Alan Greenblatt is a GOVERNING correspondent.E-mail: email@example.com
Joe Riley, the celebrated mayor of Charleston, South Carolina, announced on Friday that he will seek a ninth term next year. Riley has been in office since 1975, meaning by the time his next term ends he'll have spent more than half his life in the job.
Under Riley's leadership, the city has parlayed its historic architecture into its current status as one of the nation's top tourist attractions. Its also been attracting major new employers such as Verizon and Boeing. Governing named Riley a Public Official of the Year in 2003.
For all these reasons and more, Riley is all but assured of reelection. But lest you think we're totally in the tank for him, we'll point out that he's been getting some unaccustomed bad press of late.
As a believer in urban planning, it's been a natural progression for Riley to talk about the importance of regional planning, as he did on Saturday at a session of the National Governors Association meeting in his city.
But some of the locals outside of Charleston aren't happy about his bare-knuckle tactics in pushing his views. It's one thing, after all, to foster regional cooperation. It's another to insist that your city should call all the shots.
James Island has been seeking to incorporate and Riley has been fighting the move for years. In June, residents there voted in favor of incorporation for a third time. Twice previously, Riley managed to block their wishes in court.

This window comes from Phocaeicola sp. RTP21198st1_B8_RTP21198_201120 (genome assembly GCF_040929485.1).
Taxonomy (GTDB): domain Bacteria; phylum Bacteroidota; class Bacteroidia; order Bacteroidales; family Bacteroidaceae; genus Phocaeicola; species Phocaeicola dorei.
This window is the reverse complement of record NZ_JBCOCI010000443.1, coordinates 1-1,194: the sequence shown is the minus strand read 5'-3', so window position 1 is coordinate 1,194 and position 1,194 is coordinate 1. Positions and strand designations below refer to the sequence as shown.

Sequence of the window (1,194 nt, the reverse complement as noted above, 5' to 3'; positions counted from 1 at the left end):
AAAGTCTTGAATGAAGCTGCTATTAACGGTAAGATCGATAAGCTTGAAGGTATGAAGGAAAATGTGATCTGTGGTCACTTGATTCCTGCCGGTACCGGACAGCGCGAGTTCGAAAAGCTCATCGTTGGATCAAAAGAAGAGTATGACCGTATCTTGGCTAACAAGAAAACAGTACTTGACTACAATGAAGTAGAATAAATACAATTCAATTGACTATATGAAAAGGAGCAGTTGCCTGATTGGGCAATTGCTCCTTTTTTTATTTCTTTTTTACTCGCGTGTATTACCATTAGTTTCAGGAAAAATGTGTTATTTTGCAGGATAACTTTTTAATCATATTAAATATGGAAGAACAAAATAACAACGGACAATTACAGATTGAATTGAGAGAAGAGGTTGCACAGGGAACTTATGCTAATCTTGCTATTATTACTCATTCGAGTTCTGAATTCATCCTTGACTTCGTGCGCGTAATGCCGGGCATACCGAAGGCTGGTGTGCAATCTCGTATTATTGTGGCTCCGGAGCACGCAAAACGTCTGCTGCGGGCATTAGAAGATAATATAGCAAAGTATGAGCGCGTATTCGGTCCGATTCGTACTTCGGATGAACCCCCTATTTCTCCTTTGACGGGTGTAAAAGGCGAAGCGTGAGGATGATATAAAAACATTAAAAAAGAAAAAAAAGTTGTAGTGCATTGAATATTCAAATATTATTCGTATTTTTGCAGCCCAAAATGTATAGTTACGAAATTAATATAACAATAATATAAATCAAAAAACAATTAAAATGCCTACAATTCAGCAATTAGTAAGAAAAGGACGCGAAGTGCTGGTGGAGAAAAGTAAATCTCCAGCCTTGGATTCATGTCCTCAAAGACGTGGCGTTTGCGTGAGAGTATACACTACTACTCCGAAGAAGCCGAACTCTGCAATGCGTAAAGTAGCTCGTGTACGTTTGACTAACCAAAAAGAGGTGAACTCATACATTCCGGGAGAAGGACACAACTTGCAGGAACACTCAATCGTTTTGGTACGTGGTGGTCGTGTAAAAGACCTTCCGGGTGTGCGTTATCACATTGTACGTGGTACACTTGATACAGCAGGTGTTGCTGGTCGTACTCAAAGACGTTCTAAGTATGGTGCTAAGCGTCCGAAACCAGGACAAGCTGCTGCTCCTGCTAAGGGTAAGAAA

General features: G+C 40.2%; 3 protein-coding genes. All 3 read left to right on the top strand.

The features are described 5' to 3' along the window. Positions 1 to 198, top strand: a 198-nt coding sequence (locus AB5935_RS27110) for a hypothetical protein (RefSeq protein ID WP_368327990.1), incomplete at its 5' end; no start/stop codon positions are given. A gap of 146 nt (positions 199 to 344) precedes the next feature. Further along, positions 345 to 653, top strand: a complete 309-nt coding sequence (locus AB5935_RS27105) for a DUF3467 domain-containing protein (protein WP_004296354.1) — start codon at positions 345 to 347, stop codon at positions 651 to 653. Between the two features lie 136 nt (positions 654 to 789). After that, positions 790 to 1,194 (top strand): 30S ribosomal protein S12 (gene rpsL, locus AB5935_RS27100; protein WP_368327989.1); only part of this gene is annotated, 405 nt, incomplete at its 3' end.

The Charleston Post and Courier has reported that a group opposing the recent effort was funded primarily by developers who had business with Charleston or its mayor and had been recruited to the cause by Riley.
"I still think Joe's vision is pure, but his methods have come under serious question," writes Will Moredock, editor of the Charleston City Paper. "He has begun to demonstrate the kind of arrogance of one who never has to explain or apologize, and his bare-knuckle tactics recently earned him some of the worst press of his long City Hall tenure."
Written and compiled by staff writers and editors, GOVERNING View is an on-the-ground, and sometimes behind-the-scenes, look at the topics we're covering in print and online. From notes on what's up in statehouses, county courthouses and city halls, to encounters with people, places and things, GOVERNING View is a window into the side of state and local government you don't always see.